Stack Overflow is a community of 4.7 million programmers, just like you, helping each other.

Join them; it only takes a minute:

Sign up
Join the Stack Overflow community to:
  1. Ask programming questions
  2. Answer and help your peers
  3. Get recognized for your expertise

I am working with a legacy Fortran 77 code subroutine where the parameter types are not declared at the top of the code block.

Here is a snippet showing the very top of the subroutine.

   SUBROUTINE BPASS(F1,F2,F3,F4,SI,N,A,IERR)
   REAL * 4 A( N ),FV( 4 )

From the above, I think that A is an array of length N with type REAL *4, equivalent in size to a C float. Alternately, FV(4) is an array of length 4 with type REAL *4.

However, what are the types of F1,F2,F3,F4,SI,N,IERR, if the types are not listed? It appears that N should be an integer.

I need to know the types so that I can call the subroutine from C++ code. Is there a Fortran convention for the types that are not declared?

share|improve this question
up vote 6 down vote accepted

By default Fortran will assign the type integer to variables whose names begin with the letters I,J,K,L,M,N and type real to all other undeclared variables.

I agree with your parsing of the definitions of A and FV.

Modern Fortran provides the expression implicit none for ensuring that the default rules are not applied, but when working with old codes it's sometimes not possible to avoid familiarity with the old dark ways.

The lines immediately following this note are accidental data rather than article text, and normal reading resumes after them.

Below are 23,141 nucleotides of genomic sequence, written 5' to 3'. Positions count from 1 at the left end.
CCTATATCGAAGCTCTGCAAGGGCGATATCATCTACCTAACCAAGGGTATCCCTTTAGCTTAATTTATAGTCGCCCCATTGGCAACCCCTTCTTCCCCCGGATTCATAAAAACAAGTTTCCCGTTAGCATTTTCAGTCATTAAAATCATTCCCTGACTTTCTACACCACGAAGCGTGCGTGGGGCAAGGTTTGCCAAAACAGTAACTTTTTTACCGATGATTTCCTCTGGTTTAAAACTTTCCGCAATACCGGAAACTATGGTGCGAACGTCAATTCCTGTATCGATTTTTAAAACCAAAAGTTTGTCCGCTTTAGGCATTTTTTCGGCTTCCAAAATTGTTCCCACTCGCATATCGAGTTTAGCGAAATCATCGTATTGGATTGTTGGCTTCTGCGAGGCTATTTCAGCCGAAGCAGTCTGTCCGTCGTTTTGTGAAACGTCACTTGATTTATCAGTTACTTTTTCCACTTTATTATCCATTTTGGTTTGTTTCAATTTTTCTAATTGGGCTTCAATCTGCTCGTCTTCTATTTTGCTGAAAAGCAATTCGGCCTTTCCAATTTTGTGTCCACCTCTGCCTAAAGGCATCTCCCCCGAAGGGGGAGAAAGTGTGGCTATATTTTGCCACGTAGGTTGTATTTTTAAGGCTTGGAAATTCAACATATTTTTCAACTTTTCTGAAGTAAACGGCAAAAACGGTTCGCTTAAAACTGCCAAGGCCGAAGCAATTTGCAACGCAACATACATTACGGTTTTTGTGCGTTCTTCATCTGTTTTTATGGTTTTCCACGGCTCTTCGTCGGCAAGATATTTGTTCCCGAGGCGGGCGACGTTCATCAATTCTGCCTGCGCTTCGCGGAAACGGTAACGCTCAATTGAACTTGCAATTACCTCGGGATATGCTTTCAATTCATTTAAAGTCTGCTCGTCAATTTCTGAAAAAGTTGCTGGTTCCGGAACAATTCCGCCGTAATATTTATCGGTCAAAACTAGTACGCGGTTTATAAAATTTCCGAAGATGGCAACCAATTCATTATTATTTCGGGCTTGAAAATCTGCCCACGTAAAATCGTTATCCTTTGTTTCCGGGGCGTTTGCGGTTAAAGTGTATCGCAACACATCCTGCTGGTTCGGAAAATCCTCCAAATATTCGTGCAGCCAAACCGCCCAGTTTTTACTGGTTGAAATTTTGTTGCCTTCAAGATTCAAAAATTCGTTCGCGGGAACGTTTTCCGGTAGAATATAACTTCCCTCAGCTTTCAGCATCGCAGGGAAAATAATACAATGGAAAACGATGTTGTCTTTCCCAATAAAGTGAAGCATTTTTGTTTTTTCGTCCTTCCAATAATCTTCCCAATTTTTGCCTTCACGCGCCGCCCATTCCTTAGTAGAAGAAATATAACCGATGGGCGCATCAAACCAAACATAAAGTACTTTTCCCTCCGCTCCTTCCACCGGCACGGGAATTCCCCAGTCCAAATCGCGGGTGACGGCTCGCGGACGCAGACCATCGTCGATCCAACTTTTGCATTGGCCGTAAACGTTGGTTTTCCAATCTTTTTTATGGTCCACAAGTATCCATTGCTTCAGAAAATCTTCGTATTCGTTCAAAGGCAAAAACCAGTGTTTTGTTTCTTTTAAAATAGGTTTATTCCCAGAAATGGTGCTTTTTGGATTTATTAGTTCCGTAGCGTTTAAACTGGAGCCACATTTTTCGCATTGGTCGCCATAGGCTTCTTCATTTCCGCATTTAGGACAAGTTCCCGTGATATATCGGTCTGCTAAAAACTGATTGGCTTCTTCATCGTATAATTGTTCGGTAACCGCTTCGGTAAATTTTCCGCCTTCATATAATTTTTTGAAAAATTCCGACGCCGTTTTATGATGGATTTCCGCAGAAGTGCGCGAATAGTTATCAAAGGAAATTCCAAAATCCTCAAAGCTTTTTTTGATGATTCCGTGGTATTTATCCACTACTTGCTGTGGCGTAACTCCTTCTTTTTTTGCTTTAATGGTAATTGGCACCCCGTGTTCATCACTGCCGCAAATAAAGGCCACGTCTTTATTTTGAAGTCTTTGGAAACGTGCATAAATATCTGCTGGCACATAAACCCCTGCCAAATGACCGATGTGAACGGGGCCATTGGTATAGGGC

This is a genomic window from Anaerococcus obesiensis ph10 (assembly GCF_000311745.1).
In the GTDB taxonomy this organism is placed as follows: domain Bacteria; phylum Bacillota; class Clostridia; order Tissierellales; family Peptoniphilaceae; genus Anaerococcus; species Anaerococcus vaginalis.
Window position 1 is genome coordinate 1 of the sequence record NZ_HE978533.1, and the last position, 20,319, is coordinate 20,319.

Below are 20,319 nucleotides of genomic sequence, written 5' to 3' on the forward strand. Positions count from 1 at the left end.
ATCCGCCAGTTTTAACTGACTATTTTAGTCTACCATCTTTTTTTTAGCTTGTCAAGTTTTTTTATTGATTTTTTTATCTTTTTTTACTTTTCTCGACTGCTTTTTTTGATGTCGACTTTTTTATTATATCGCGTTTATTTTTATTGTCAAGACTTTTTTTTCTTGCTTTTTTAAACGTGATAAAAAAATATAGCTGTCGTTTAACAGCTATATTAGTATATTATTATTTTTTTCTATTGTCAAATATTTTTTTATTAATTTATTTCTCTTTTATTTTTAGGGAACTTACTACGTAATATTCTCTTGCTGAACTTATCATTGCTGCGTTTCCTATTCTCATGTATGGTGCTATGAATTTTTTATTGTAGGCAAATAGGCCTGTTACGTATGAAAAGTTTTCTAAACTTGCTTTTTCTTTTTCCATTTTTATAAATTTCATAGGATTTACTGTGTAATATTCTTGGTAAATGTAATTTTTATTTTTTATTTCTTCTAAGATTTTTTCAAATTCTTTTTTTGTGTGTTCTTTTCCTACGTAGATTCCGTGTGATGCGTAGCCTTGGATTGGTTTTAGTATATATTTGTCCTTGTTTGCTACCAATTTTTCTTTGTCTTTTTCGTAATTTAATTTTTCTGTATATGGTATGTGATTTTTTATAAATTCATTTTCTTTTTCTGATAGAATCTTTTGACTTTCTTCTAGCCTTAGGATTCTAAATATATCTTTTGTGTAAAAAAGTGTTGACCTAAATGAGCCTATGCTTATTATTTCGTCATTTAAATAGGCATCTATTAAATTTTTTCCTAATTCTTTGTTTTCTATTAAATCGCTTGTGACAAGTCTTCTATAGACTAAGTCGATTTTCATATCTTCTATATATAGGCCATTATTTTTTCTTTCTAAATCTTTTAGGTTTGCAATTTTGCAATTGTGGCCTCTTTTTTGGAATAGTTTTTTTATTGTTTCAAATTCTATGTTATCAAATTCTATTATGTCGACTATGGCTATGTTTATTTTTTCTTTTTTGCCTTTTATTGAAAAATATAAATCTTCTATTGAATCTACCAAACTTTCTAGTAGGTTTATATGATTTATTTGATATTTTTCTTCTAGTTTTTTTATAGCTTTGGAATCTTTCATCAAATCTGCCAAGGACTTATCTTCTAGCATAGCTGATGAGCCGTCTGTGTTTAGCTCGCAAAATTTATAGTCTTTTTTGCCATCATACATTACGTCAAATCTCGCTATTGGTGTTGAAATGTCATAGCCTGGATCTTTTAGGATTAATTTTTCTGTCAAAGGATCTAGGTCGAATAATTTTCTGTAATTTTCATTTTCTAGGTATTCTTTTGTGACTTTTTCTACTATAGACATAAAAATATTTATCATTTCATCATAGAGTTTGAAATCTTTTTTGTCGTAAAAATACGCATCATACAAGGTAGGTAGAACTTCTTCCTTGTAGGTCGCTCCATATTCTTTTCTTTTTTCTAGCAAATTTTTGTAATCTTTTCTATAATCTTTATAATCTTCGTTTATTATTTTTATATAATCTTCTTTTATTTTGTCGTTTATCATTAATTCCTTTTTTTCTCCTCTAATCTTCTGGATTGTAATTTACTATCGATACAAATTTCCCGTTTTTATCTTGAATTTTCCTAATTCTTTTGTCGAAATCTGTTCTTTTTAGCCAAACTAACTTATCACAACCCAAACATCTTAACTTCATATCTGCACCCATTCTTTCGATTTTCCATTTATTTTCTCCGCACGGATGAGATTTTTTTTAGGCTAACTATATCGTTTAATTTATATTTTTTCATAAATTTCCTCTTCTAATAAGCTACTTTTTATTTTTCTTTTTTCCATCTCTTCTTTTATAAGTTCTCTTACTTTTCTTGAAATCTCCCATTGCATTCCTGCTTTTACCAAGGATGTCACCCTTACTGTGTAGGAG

share|improve this answer
    
Thanks, High Performance Mark. The code is very old, but it does indeed provides some useful functionality from a golden age of computing. – Nicholas Kinar Nov 22 '12 at 15:58
3  
@NicholasKinar, an useful mnemonic to remember: INteger goes with I-N, other variables are the default REAL kind. – Hristo Iliev Nov 22 '12 at 16:53
    
Great mnemonic; thanks Hristo. – Nicholas Kinar Nov 22 '12 at 18:57

In FORTRAN77, by default variables starting with I, J, K, L, M, or N are INTEGER, otherwise they are REAL. FORTRAN90, and some variants of FORTRAN77, provide a mechanism to disable this by using IMPLICIT NONE.

share|improve this answer
    
Thanks, juanchopanza. This answer is good as well. – Nicholas Kinar Nov 22 '12 at 15:59
    
@NicholasKinar I am shocked that I actually remember that stuff... – juanchopanza Nov 22 '12 at 15:59
    
I much prefer C/C++, but Fortran was indeed the language that greatly advanced human progress over the past century. – Nicholas Kinar Nov 22 '12 at 16:09
    
FORTRAN70?! :-) – Hristo Iliev Nov 22 '12 at 16:55
1  
I like Fortran as well, particularly the nuances of the code and the language quirks discussed in this question. There's a rather interesting website up on the origins of the Fortran language that makes me grin and bear the strangeness of some of its language constructs: www-03.ibm.com/ibm/history/ibm100/us/en/icons/fortran. – Nicholas Kinar Nov 22 '12 at 18:59

Your Answer

 
discard

By posting your answer, you agree to the privacy policy and terms of service.

Not the answer you're looking for? Browse other questions tagged or ask your own question.